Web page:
On August 24, as a conclusion to their residency at The Bentway, Mitchell Akiyama and Brady Peters led a sound walk of the site.
Drawing on their experiences with the site gleaned over the course of four months of research and creation, they guided participants on a tour of the space, explored their sculptural interventions, which were produced over the course of their residency, and introduced ideas and techniques that encourage sensitive listening and active participation in Toronto’s urban soundscape.
The installations will be onsite until the end of September.
The Distribution of Sensation
Sound is both unruly and orderly; it spills and seeps, and it causes adjacent bodies to vibrate in sympathy. Subject to the near-perfect geometry of manufactured forms, sound behaves in unpredictably predictable ways. For instance: the cylindrical pipes that channel clean water into our homes and drain our waste cause sound waves to collect and condense, concentrating air pressure into a constant vibration that appears to our ears as a musical tone. Mimicking the drainage infrastructure of The Bentway (the PVC pipes that carry rainwater down from the Gardiner Expressway) Mitchell Akiyama and Brady Peters have created a series of sonic sculptures that pose as infrastructure, albeit of an unusual sort. Listening in at the openings of the pipes, visitors hear subtle, resonant, pitched drones that are the product of the pipe’s geometry modulated and excited by the soundscape of The Bentway. The Distribution of Sensation offers a confusion as to the purpose and function of infrastructure, prompting the possibility that curious aesthetics experiences are always latent in the built environment.
Check out the installations. Place your ears up to the pipes and hear a really interesting drone-like sound, punctuated by the honks and sirens of the surrounding city.
Come on down and experience the different sounds of The Bentway as filtered through the reverberations of downspout piping.
Covered by the rumbling concrete canopy of the Gardiner Expressway and flanked by the hissing asphalt of Fort York Boulevard, the soundscape of The Bentway is dominated by the din of cars, trucks, and construction. But The Bentway also rings with smaller sounds – chirping birds, playing children, skateboards clacking, water splashing. The urban soundscape is generally structured and controlled though abatement – noise curfews, zoning, etc. But sound is more malleable than we often realize.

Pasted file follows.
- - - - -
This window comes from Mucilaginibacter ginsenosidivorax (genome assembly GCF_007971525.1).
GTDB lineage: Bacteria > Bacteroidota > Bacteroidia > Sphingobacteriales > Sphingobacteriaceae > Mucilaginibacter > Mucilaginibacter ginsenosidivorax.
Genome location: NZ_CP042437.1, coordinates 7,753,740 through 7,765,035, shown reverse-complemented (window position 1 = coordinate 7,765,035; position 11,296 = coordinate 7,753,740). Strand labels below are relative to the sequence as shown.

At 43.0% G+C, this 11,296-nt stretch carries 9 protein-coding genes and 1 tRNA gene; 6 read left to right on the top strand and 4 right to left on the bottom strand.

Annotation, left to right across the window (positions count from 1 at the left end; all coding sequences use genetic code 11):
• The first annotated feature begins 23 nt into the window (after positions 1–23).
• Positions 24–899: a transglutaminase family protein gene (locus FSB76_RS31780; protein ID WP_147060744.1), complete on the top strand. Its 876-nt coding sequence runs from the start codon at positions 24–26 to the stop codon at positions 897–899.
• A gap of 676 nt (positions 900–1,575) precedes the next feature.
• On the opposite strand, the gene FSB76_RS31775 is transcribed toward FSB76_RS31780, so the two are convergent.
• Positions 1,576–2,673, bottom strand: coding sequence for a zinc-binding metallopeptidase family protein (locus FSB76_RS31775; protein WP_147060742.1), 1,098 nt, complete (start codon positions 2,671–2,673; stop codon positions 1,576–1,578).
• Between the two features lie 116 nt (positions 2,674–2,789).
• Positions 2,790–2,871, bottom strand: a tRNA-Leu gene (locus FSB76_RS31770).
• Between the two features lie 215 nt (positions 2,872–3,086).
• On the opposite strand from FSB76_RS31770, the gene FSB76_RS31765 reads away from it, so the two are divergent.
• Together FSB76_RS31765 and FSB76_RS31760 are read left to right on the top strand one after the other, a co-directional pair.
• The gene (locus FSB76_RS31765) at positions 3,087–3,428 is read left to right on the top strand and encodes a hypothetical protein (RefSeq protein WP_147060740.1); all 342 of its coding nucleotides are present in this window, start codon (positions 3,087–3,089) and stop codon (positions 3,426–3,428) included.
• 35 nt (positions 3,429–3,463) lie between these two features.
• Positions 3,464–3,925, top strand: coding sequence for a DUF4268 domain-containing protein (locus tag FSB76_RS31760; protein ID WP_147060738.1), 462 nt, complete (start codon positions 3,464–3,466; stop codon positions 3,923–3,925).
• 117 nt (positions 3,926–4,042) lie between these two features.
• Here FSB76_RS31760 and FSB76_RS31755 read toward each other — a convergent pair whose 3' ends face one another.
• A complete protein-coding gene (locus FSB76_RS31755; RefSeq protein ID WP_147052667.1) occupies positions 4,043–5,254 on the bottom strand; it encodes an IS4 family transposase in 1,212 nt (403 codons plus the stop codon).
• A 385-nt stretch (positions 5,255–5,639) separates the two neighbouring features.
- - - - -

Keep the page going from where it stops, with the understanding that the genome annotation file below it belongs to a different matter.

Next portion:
The installation, Revealing Reflecting (to be installed later this month), is an experiment in shaping and reorganizing sound. The artists are attempting to develop new ways of intervening in urban spaces, beginning with acoustics instead of treating sound as an inconvenient afterthought. Revealing Reflecting makes use of the reflective properties of the parabolic dish, a curved form that collects sound waves and reflects them towards a single focal point. The walls of the dish mask the noise of the surrounding area. It sits at a slight tilt, aimed at the area above The Bentway’s splash pad. Revealing Reflecting is an exercise in rearranging the urban soundscape and prompts visitors to consider how form and design can transform the built environment into a space of play and surprise.
Pipe Installation in Progess
The pipe installation is in progress. The concrete footings have been poured and metal rods that will hold up the pipes have been installed. Check out some photos below.
Mitchell and Brady are working on two major installations. The first will be a series of sound sculptures made from the same pipe as the downspouts coming from the Gardiner Expressway overpass. The pipes reinforce given frequencies depending on their length, filtering the sounds of the site through a beautifully musical tone.
Mitchell and Brady hope that by using materials that read as useful infrastructure to make artworks, the rest of the site will start to seem more full of possibility and exploration and experience.
The second piece will be a pavilion that uses parabolic forms to focus, capture, and beam sound. This is still in the development phase.
Sound Gathering Workshop
On the afternoon of June 9th, Mitchell Akiyama hosted a workshop at The Bentway on sound, listening, recording, and politics.
Akiyama, who along with Brady Peters, is currently an artist in residence at The Bentway, talked with over 50 participants about the often “overlooked” importance that sound plays in our experiences of place and community. The group then participated in a group recording exercise in which, divided into 30 groups, they fanned out across the site, smart phones in hand, to capture the sounds of The Bentway.
Akiyama then took these recordings, all made at assigned locations, and played them back on a 30-channel sound system installed at Trinity Square Video in the context of his exhibition, Everyonce. Scaling the 600 meters across which participants recorded down to a less than 10 meter footprint in the gallery, Everyonce recreated a sonic slice of time, allowing visitors to listen to the entire site simultaneously.
The Bentway’s 2019 Artist Residency is presented by: